Peter Pan in Kensington Gardens and Peter and Wendy
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Now, I don’t dislike the world of Peter Pan for being magical; if anything, it is not magical enough. The hallmark of a really magical world is that everything ma ...more
There are so many things that you just don't notice the first time. It's just awesome. Like opening up an origami puzzle.
I reread this for a paper I'm writing for one of my MA classes. THERE WAS SOOO MUCH GOING ON!!
I never thought this book would be as good as it turned out to be. I thought that since I knew the gist of the story that nothing would surprise me or move me in a big way. But this book was a complete and utter j ...more
We see so very little of Never-Land and all of its magic in this short little novel. The narrator is a little too involved for my taste (Barrie, I still love you for providing me with hours of entertainment...really, I do...no disrespect here...) and for the type of story I wanted this to be, I would prefe ...more
A book "directed in part at younger readers, it is clearly ... written primarily for adult readers", and to remind them what it is to be childlike and imaginative - and less appealingly given Barrie's paternalistic manner "to explain children to adults". I do like the introduction here a lot. It does spend too much time on biographical detail that differs surprisingly little from Finding Neverland - but it only quickly alludes t ...more
I thought this book was interestingly written especially based on the common Peter Pan story we know from Disney. The role of the narrator sometimes seems overly involved. Overall the story of Peter and Wendy was a fun read.
I must say that the short story Peter Pan in Kensington Gardens I found quite dull. His adventures were not all that interesting. It is interesting how Barrie dev ...more
We usually notice how classical kids stories have a different origin than the one we imagine. The main core and storyline is there, but obviously, in the kids version they showed us all the second intentions and hidden hits to the society or certain aspects of it are all censured for the sake of protecting our innocence. Or so I believe. Thats the main reason I find it so important to read the original versions of important fairy tales, because even though we do have a clue as to what the stor...more
I read this a while back and somehow forgot to write anything whatever about it, or mark it as read, or anything. I remember liking it; it was fairly dark, moved fast. Can't remember if I thought there were weird sexual undertones or was surprised to find there weren't.
Humph. I hate when I don't document properly.
I have seen the movie 100s of times, and some of the songs, and seens are left stuck in my mind. The book was good. Maybe it could be the nostalgic from the movies. But I have to give i ...more
I think I would have liked this book more if I had skipped the introduction. I may have ended up seeing things that weren't really there. After reading the intro, I saw this book as nothing more then Barrie writing this story to get over mommy issues.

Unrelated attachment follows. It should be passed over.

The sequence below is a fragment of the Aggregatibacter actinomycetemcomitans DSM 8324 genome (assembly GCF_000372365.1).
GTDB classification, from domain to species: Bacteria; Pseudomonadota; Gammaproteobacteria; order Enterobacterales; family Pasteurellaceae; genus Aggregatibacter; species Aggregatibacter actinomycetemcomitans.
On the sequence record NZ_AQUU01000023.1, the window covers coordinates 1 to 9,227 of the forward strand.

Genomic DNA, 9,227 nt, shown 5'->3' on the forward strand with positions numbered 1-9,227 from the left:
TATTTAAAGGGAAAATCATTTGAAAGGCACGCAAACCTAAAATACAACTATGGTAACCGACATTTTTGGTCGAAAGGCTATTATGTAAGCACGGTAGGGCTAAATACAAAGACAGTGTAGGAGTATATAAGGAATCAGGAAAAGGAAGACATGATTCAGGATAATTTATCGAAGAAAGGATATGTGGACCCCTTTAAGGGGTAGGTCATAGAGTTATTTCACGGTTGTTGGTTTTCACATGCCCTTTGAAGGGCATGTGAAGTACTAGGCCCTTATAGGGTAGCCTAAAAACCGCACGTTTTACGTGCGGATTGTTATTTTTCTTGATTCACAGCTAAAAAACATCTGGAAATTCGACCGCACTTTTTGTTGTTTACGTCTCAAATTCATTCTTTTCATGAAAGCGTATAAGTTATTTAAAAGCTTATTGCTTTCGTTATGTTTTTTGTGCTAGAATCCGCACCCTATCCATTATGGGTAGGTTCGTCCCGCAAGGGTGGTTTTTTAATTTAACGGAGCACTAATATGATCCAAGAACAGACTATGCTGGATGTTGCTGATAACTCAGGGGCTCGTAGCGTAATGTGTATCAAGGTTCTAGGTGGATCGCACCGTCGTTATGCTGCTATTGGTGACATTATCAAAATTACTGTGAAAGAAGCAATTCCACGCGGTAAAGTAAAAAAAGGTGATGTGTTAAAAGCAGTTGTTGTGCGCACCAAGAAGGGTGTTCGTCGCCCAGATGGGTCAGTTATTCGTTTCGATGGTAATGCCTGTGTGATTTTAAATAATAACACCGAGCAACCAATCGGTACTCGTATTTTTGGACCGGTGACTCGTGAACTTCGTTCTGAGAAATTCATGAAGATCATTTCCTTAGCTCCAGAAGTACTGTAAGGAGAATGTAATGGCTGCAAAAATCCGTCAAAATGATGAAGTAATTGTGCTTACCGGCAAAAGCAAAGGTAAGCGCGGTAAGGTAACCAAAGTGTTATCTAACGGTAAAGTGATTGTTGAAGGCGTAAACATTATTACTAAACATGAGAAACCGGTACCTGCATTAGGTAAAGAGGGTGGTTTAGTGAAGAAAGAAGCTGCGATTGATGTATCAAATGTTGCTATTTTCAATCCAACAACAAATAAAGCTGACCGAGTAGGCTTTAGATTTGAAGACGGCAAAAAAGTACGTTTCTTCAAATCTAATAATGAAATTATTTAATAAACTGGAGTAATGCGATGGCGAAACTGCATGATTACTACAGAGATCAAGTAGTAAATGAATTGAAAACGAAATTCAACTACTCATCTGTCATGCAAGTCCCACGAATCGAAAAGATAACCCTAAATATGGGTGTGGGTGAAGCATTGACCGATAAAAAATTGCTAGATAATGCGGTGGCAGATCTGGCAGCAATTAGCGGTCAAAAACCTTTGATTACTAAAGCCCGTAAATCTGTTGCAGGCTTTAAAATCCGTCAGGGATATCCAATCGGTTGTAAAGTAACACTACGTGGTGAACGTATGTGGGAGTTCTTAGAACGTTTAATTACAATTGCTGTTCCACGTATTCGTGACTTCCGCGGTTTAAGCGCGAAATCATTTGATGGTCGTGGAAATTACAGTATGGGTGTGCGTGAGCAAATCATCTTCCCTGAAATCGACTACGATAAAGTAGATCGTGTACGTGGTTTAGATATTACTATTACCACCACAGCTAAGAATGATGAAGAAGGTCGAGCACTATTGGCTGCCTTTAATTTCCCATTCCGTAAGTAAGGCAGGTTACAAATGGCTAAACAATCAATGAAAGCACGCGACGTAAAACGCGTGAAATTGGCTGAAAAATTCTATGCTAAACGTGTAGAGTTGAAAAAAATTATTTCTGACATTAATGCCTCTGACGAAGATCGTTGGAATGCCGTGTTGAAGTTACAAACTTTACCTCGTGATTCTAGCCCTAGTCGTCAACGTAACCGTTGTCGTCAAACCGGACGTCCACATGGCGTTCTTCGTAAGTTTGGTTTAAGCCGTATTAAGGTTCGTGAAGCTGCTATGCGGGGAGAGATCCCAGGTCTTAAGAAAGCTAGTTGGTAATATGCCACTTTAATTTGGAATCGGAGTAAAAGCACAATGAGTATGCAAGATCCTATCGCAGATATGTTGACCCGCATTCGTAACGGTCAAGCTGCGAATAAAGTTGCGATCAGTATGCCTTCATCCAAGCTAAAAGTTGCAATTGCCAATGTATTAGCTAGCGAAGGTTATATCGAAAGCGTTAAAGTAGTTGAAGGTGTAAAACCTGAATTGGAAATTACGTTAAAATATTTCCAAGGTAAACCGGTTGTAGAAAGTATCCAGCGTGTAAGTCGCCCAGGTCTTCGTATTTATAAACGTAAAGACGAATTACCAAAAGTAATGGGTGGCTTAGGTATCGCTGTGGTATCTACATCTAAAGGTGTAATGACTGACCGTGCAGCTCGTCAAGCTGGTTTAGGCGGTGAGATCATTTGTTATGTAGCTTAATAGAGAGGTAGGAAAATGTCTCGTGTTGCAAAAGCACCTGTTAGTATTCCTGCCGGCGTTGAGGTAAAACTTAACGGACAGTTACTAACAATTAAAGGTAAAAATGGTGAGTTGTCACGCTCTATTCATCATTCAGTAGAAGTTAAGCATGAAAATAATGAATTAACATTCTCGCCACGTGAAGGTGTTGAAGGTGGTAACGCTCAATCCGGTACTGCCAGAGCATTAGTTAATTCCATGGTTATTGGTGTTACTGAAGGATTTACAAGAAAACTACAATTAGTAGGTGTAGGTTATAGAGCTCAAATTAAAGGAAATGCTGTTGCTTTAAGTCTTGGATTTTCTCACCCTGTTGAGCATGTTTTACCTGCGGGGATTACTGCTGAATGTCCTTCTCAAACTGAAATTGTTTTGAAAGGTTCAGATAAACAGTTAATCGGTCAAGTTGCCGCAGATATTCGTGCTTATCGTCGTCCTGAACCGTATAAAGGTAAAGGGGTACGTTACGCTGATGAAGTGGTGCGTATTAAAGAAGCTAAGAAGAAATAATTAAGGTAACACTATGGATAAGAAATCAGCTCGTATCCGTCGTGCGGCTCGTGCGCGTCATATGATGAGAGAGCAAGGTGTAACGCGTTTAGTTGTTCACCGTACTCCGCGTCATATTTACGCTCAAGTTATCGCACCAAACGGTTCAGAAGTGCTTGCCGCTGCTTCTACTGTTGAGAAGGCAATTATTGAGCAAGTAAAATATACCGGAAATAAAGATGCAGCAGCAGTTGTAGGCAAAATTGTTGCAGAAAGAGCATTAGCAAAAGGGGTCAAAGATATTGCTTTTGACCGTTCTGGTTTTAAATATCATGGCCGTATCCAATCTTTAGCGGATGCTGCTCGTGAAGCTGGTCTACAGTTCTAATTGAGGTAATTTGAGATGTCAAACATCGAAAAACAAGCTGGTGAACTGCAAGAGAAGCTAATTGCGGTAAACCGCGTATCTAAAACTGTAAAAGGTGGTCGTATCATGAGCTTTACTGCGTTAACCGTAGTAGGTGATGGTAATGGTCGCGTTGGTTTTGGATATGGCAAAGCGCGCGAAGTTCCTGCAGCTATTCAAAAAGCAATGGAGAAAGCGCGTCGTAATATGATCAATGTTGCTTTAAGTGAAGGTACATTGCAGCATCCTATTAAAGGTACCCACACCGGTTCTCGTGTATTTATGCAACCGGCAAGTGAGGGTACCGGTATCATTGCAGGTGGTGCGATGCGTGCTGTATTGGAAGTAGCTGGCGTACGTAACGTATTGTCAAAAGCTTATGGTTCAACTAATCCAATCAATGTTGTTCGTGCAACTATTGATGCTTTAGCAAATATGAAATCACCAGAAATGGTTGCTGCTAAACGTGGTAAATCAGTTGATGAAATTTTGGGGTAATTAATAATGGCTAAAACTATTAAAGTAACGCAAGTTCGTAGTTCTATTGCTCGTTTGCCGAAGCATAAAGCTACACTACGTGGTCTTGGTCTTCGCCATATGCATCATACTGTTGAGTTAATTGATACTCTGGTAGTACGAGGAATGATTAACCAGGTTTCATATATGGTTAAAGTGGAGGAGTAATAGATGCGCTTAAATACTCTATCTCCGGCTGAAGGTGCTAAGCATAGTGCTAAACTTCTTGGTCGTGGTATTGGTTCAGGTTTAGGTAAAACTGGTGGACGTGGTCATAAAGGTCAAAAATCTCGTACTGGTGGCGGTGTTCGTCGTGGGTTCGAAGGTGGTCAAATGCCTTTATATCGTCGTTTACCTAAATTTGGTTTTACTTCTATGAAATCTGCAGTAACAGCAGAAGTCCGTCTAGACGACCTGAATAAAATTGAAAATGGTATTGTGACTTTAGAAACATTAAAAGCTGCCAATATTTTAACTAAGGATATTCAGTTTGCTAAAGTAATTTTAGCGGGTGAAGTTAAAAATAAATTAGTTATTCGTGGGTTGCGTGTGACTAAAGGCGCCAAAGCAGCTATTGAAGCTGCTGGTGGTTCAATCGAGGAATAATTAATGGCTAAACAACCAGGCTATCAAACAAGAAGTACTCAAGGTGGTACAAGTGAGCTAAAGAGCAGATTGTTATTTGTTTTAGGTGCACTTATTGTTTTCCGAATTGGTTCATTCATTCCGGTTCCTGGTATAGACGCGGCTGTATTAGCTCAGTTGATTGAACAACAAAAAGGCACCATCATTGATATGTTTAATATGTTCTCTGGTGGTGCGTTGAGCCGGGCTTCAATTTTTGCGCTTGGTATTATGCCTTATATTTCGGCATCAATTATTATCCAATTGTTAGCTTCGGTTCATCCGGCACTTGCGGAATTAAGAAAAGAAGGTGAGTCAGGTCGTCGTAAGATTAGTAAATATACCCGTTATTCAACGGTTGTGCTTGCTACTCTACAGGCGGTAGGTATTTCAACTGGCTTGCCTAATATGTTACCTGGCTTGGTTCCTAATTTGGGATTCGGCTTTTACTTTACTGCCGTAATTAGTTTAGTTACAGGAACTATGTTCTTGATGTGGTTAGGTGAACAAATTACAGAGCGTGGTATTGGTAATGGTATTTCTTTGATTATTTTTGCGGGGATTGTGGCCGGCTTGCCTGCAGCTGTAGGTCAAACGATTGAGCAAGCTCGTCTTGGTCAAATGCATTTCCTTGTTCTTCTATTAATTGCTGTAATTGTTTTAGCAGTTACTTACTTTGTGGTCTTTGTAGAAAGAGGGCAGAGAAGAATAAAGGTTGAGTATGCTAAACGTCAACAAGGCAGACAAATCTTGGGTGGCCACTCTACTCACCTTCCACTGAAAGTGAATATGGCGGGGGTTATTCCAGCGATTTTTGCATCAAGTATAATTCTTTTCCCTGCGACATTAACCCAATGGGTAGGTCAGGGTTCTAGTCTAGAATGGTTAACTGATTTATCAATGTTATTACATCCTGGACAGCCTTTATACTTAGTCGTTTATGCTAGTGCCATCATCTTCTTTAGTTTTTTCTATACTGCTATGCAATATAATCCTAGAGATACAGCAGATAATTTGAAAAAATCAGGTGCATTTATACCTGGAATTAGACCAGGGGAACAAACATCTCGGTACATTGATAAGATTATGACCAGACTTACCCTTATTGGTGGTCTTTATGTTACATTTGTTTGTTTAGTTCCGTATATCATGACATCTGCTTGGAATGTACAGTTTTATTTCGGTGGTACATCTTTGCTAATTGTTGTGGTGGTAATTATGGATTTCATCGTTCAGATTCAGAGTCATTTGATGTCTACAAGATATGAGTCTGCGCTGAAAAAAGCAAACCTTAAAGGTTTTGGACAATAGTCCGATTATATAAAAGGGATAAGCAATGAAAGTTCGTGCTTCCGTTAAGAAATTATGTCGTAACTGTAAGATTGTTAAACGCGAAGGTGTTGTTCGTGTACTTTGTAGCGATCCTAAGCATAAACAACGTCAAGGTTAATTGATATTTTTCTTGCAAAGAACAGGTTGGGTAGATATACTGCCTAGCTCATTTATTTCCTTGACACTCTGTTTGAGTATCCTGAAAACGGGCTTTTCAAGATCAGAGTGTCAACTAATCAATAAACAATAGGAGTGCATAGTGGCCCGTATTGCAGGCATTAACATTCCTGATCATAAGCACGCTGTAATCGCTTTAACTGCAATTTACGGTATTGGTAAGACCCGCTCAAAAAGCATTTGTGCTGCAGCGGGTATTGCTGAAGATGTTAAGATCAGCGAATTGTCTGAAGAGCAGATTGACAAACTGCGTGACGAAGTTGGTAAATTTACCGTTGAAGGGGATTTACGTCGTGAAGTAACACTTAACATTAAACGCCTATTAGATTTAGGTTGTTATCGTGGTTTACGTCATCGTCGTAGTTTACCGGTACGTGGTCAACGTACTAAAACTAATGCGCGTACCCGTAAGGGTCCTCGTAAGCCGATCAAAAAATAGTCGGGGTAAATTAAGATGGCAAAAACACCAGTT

I honestly found nothing likeable about Peter. He was a sadistic bully who found joy in murdering anyone he felt like. We're told while Peter is away, Neverland is a happy place. Every ...more
Though I found Peter Pan in Kensington Gardens a bit boring, I must admit it was interesting. Barrie has such a wild, imaginative mind, that has no limits, as literature itself should have none, either.
But Peter and Wendy was a delicious piece of art to read. A very cruel, yet, very realistic work about childhood.
Peter and Wendy: This is the story that everyone knows and what most people tell for Pan's story. Though I thought there would have been more detail that wasn't told in the films, the on ...more
However, in the edition I read (Penguin Classics), the introduction by Jack Zipes was the best thing about it. Zipes' lively tone and informative essay about the life of J.M. Barrie was really fascinating and gave an excellent social and personal background to the t ...more
Peter and Wendy is the novel of the play that introduced the world to the boy that would never grow up. Wendy and her brothers meet Peter Pan when he flies through their window in search of his shadow. After Wendy sews his shadow to him (of course, not without the exchange of a kiss and a thimble), she and her brothers fly away with Peter to Neverland, the fantastical island of eternal childhood. There they meet the Lost Boys, fairies, mermaids, redskins, and most esp ...more
Hace algún tiempo, en una librería encontre este título, lo compré en ese momento y lo dejé en mi lista de ibros para después. Pero el que haya acabado ahí fué obra e un desafortunado incidente con “ ...more
The child of a family of small-town weavers, he was educated in Scotland. He moved to London, where he developed a career as a novelist and playwright. There he met the Llewelyn Davies boys who inspired him in writing about a baby boy who has ...more
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"I am back," he said hotly, "why do you not cheer?”